“You didn’t forget, did you? You promised you would come with us to Kiss Crush,” Monica said.
“Right, of course!” I hadn’t forgotten, but I had secretly hoped that they had forgotten. Kat was at my desk just a few weeks ago ranting and raving about this Kiss Crush. It was apparently the new hot spot in Manhattan and we just “had” to make an appearance there. She was super insistent we go with her, and even assured us that we would be well taken care of if the three of us went together. I heard choice words and just nodded, smiled, and said sure, hoping they would forget. It sounded like a frat house to me, not a club, but Kat assured me it would be nothing like a frat house. How could she know if she hadn’t even been there yet?
“So that’s a yes, you’re still in?” Kat looked at me with perfectly shaped Anastasia eyebrows raised. Kat was the leader of our three-person pack and had been since high school, where we all met. She was beautiful, always turning heads when we were out—by males and females, it was just that kind of beauty. Just a smidge shy of six feet, she was also graced with a reed-like body with just the right amount of curves in just the right places. Finishing off her look was stick-straight blonde hair nearly to her waist and pale blue eyes. No wonder she landed a top dog—Brian, who was Vice President of Visual Marketing at NBC. While they weren’t married and Kat couldn’t claim she worked for “fun” like other people—cough, Meiline, cough—Brian was incredibly wealthy and loved showering Kat with gifts and other glamorous items. Kat wasn’t too shabby herself in the career department and had been climbing the corporate ladder since starting as an intern here right after college. Between the two of them, let’s just say money was never a concern.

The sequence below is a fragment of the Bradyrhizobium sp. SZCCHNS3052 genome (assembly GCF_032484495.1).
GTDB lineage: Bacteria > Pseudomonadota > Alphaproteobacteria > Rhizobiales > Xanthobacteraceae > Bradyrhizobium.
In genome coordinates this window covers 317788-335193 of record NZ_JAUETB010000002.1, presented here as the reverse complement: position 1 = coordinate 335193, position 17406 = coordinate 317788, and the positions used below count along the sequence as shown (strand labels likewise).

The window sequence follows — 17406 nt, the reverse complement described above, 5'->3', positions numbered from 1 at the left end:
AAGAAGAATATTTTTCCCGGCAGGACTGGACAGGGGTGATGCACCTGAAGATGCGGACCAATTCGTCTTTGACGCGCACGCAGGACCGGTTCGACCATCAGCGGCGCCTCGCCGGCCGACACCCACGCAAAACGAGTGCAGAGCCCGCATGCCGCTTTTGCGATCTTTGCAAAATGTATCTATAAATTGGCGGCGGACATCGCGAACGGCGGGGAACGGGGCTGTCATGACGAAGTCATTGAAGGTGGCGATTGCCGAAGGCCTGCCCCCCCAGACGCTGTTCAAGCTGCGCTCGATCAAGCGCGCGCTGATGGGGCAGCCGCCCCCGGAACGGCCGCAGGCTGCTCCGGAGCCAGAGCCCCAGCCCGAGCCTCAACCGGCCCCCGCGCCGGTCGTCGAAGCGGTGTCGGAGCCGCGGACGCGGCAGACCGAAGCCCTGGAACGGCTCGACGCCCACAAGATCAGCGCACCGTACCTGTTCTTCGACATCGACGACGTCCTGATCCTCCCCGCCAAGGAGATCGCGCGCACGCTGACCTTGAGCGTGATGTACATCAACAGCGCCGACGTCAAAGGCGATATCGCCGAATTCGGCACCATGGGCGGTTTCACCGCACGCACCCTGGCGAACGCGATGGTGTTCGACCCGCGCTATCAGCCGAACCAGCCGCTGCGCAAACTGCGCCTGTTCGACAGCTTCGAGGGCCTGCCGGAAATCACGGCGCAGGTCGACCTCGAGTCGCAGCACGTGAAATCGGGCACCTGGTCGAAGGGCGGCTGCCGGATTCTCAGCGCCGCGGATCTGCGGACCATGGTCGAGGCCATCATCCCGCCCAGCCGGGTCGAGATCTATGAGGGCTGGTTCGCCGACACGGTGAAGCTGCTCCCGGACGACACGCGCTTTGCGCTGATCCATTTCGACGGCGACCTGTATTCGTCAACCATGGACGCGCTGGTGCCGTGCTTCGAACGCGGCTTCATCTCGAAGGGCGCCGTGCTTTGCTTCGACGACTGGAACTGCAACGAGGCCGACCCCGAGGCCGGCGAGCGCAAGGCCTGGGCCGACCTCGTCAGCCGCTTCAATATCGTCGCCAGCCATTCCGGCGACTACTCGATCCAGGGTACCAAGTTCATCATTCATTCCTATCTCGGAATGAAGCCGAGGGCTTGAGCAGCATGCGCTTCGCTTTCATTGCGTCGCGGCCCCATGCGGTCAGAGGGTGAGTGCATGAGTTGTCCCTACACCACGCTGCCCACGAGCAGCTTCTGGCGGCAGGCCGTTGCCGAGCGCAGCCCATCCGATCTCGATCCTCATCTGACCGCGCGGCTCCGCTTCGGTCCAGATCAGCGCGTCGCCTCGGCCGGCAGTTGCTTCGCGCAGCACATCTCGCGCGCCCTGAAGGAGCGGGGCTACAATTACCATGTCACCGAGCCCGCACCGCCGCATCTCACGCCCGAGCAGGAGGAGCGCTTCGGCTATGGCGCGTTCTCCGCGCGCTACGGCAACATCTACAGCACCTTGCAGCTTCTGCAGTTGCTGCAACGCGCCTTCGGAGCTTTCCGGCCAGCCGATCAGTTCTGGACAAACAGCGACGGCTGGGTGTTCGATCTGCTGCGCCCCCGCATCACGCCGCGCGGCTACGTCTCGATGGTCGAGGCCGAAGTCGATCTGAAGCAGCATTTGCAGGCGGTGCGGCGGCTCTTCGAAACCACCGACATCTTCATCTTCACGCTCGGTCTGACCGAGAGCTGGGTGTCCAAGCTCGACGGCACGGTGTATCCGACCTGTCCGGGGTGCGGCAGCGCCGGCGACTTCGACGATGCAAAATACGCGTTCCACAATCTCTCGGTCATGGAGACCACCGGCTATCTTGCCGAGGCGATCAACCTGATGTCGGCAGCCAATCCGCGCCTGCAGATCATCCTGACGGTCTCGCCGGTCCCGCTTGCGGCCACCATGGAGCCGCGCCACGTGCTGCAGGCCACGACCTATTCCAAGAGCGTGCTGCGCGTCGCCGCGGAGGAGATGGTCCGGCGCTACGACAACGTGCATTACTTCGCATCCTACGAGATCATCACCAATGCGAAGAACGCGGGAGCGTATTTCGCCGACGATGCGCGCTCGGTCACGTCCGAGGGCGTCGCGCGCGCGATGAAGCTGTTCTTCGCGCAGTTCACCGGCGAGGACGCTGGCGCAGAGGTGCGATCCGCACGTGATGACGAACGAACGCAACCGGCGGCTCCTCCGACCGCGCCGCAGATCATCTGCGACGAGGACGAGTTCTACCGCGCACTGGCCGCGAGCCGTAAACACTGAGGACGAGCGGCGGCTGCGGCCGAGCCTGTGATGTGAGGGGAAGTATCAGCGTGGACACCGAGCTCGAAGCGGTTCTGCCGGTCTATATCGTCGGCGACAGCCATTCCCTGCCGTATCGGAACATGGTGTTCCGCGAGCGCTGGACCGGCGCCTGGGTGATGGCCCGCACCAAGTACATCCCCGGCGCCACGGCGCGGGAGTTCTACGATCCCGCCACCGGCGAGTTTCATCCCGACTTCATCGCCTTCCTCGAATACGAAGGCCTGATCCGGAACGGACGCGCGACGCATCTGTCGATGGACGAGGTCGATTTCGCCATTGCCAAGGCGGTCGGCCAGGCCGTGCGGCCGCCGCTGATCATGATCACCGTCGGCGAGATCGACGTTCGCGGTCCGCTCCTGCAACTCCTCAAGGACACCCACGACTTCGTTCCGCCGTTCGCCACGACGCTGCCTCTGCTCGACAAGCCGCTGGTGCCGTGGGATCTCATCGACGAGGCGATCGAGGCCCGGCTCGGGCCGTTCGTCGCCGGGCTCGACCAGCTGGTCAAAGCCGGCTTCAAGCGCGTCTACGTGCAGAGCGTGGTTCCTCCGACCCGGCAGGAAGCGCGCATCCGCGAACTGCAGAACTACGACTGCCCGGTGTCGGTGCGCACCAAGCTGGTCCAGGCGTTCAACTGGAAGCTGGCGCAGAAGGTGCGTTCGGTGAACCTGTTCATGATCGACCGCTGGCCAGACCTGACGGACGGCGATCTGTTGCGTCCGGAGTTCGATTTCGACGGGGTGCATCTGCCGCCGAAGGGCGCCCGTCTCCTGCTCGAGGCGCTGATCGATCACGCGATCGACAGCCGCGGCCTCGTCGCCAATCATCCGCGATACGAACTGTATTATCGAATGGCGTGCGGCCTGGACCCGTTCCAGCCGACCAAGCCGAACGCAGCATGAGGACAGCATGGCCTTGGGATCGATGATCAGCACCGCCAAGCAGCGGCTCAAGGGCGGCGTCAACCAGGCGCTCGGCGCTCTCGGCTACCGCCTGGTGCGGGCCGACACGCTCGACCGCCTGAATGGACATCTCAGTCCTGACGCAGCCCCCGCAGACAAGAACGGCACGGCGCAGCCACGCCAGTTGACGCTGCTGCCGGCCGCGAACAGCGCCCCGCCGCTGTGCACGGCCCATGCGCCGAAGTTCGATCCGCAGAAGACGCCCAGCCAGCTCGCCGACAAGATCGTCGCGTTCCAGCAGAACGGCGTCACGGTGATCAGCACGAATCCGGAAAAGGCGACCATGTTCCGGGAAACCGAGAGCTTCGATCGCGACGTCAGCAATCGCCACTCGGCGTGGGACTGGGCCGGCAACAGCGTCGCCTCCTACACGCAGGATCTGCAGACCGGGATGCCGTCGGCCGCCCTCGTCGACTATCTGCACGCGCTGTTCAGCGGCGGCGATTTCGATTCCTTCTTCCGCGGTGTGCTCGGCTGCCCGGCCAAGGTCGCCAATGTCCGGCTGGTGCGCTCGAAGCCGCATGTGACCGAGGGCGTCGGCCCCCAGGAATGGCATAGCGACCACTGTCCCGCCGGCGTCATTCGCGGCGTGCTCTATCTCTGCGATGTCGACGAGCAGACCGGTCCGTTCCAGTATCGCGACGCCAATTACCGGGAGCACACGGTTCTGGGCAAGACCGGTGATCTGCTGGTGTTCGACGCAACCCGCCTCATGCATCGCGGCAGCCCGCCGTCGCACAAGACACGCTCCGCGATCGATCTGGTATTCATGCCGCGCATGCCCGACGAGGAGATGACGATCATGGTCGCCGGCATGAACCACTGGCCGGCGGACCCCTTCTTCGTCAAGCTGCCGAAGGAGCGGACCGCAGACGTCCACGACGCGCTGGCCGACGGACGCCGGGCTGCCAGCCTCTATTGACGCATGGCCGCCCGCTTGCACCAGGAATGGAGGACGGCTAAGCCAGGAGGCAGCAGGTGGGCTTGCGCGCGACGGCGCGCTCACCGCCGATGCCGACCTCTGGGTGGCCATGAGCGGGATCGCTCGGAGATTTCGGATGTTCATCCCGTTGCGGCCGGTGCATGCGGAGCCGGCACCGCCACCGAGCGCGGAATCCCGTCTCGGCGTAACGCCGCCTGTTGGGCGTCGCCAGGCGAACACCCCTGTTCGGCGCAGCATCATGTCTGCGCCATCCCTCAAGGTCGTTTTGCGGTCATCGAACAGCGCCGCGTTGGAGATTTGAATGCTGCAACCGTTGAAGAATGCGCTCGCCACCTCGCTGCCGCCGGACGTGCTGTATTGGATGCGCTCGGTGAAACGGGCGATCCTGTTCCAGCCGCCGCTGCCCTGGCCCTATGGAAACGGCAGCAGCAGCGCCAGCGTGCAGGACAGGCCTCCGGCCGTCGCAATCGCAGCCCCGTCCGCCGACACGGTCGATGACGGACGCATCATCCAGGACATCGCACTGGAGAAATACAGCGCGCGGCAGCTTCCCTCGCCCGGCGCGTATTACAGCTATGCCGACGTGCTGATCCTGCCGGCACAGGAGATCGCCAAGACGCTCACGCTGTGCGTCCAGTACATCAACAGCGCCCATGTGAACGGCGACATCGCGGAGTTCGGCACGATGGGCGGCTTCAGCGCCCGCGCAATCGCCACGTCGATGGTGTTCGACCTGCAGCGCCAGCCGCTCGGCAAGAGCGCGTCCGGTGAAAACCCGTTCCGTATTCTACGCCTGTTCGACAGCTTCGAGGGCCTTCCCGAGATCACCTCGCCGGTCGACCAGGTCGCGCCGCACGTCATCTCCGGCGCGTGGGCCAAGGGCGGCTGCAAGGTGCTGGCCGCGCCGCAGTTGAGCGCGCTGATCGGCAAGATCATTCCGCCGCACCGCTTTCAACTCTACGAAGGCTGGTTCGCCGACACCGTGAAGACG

Monica was the sweet one of our group, the ever optimist. She balanced us out–able to calm Kat down and keep her from getting too adventurous (like the time she tried to book us all flights to Jamaica simply because she heard the Dunn’s River Falls is a must), and she helped bring me out of my shell and not let me stay home in bed every night. Petite with dark wavy hair, dark brown eyes, rosy cheeks, and barely topping the scale at one hundred pounds, Monica was the definition of the word cute—which she hated. Monica’s boyfriend, John, worked at the New York Stock Exchange and was always busy with . . . stocks and stuff. I never quite understood what he did, and the times he did come out with us, he was pretty quiet, usually wrapped up on his phone.
“I would say yes, but I have nothing to wear. Like, nothing. And I’m not even saying that just because I want to get into your closet, I swear,” I said, shooting Kat a wink. “I kind of went a little overboard on my last donation run. I think I gave up a fourth of my closet.”
That was right after a particularly bad breakup with Mark, a guy I met at Starbucks and truly thought could be “the one.” Until I found him at the same Starbucks with a blonde sitting on his lap. I had heard that donating to the less fortunate was a way to make you feel better. It really just made my closet look empty.